- The Power of Place, the Problem of Time: Aboriginal Identity and Historical Consciousness in the Cauldron of Colonialism by Keith Thor Carlson
I suspect that you are reading this review for the same reasons I had for agreeing to review this book. Like you, I was intrigued by the title; but I would be remiss if I didn’t point out that it was a mistake to judge this book’s value by its cover.
First, the book does indeed address the “the power of place and the problem of time,” but not in the way the title suggests. The title doesn’t actually set a time frame for its investigation beyond the hint that the era under exploration includes the “cauldron of colonialism.”
So, the title of this book is problematic for a number of reasons. First, those reading the title are not given a hint as to where this “cauldron” might be taking “place.” Second, some may argue that the era of “colonialism” could very well be considered as an ongoing process, and, therefore, it might be assumed that the book will cover the “place,” from First Contact, to today’s twenty-first century Aboriginal society, with its myriad of “problems.”
That is, if there is a “problem of time” that this book is exploring, in a particular place, how does the Aboriginal Identity of that place change over time, or is the “problem” one of stasis; or is that “cauldron” still cooking Aboriginal people?
Next, just where is the “place” that holds such “power” for Aboriginal people? Equally, what are the elements of that unnamed place that create those problems of identity and consciousness? If you’ve read this far in this review, I must assume that you—as did I—admit that the title is intriguing enough to pique and keep your interest.
At close to 300 pages of text, I was expecting a broad exploration of how the “power” of Aboriginal “places” shaped Aboriginal identity generally, across the broad expanse of “colonialism,” but where?
Upon reading the book, I did find the answers to many of the questions I posed above. The “place” of the book is the Lower Fraser River Watershed Region of British Columbia, Canada (3). The “time” of the title refers to the “colonial” period “beginning in the late eighteenth century (just prior to the first smallpox epidemic) and running through to 1906 (the beginning of the age of contemporary west coast Aboriginal politics)” (26). The Aboriginal People of this book are known today as [End Page 157] the Stolo (although the author spells it Stó:lõ throughout).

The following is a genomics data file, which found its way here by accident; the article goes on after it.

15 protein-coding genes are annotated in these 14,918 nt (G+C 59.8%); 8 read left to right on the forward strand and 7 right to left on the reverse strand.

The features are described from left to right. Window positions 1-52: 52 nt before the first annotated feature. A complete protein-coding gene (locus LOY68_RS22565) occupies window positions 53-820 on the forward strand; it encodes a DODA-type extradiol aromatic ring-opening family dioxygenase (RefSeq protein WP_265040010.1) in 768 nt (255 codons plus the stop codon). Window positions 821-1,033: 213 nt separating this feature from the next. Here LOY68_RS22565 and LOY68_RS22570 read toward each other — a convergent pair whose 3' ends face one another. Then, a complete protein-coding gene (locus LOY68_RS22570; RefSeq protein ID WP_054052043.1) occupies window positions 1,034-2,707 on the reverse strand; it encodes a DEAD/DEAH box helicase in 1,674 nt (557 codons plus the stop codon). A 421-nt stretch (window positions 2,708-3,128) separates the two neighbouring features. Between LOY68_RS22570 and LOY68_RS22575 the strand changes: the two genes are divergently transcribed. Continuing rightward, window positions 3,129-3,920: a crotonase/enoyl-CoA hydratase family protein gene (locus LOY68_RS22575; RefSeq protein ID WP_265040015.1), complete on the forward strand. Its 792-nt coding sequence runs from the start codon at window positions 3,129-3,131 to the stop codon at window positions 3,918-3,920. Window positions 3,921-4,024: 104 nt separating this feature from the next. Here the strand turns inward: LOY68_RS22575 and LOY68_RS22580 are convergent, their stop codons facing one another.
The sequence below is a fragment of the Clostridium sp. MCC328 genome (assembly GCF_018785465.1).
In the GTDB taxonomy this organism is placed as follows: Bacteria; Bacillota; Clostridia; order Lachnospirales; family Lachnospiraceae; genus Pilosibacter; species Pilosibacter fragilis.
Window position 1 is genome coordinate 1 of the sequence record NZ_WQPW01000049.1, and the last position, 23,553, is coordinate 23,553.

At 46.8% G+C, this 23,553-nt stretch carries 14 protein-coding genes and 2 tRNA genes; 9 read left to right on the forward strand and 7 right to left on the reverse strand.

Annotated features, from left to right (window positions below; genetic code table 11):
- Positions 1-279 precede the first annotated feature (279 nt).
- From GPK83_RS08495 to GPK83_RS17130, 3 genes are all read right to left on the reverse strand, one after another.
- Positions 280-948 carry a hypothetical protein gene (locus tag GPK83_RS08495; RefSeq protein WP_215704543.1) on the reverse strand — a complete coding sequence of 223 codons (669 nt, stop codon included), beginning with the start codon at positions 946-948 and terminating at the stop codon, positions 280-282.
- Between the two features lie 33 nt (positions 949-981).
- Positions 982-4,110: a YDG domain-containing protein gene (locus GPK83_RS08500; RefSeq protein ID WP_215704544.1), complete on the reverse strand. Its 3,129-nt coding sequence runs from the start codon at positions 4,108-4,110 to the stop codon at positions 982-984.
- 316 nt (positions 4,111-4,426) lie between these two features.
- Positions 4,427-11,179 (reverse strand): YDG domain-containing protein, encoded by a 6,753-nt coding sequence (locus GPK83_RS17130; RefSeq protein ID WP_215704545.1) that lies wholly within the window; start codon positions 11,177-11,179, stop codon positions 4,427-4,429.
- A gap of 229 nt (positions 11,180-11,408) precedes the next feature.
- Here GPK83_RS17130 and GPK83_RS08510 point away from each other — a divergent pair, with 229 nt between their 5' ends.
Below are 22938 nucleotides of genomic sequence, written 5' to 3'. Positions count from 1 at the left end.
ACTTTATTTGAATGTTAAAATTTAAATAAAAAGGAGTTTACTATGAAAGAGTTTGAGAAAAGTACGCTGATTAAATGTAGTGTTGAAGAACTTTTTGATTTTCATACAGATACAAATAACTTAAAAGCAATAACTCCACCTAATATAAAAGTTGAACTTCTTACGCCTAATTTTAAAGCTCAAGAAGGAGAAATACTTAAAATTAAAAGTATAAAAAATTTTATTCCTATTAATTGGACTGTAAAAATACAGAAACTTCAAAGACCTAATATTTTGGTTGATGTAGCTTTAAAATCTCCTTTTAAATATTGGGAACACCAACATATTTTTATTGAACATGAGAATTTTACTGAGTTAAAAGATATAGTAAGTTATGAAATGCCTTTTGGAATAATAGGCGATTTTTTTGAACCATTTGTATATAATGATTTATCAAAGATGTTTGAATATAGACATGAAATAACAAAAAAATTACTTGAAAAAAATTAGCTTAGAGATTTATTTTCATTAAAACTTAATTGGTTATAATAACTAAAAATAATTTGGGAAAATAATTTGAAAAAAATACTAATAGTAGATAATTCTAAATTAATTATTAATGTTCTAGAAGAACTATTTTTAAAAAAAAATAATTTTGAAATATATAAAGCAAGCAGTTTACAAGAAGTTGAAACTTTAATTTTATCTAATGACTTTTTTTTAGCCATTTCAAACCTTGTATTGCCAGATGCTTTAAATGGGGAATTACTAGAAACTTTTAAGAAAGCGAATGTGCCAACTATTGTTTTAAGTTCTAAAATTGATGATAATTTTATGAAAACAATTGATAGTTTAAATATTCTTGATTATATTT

A good summary of the book’s range and depth was provided by the author in his conclusion to Chapter Four:
[T]hese smallpox and economically induced migrations were not only the first in Stó:lõ history, they were not the last. Much of the nineteenth century was also characterized by a series of identity-shaping migrations that, through the power of place and the problem of time, did as much to undermine certain tribally based affiliations as they did in other instances to enhance tribal cohesiveness while simultaneously promoting competing notions of supra-tribal identity(112).
Now, if this is the “problem” and the “place” that you wish to explore, this book is a truly excellent introduction to that exploration of how a place can shape a People’s Historic Identity. The author takes the reader through the Lower Fraser River region in a quest for that “cauldron of colonialism,” showing how the geography and the environment shaped the Stó:lõ identity through the various migrations and Spiritual Forces one encounters in these places; how the Emerging Colonial Order restricted access to those identity-forming places; and, finally, how all of this helped to form the Modern Stó:lõ Collective Identity into the Twentieth Century (capitalized phrases are taken from the Index).
But, while the author does a more than admirable job presenting the...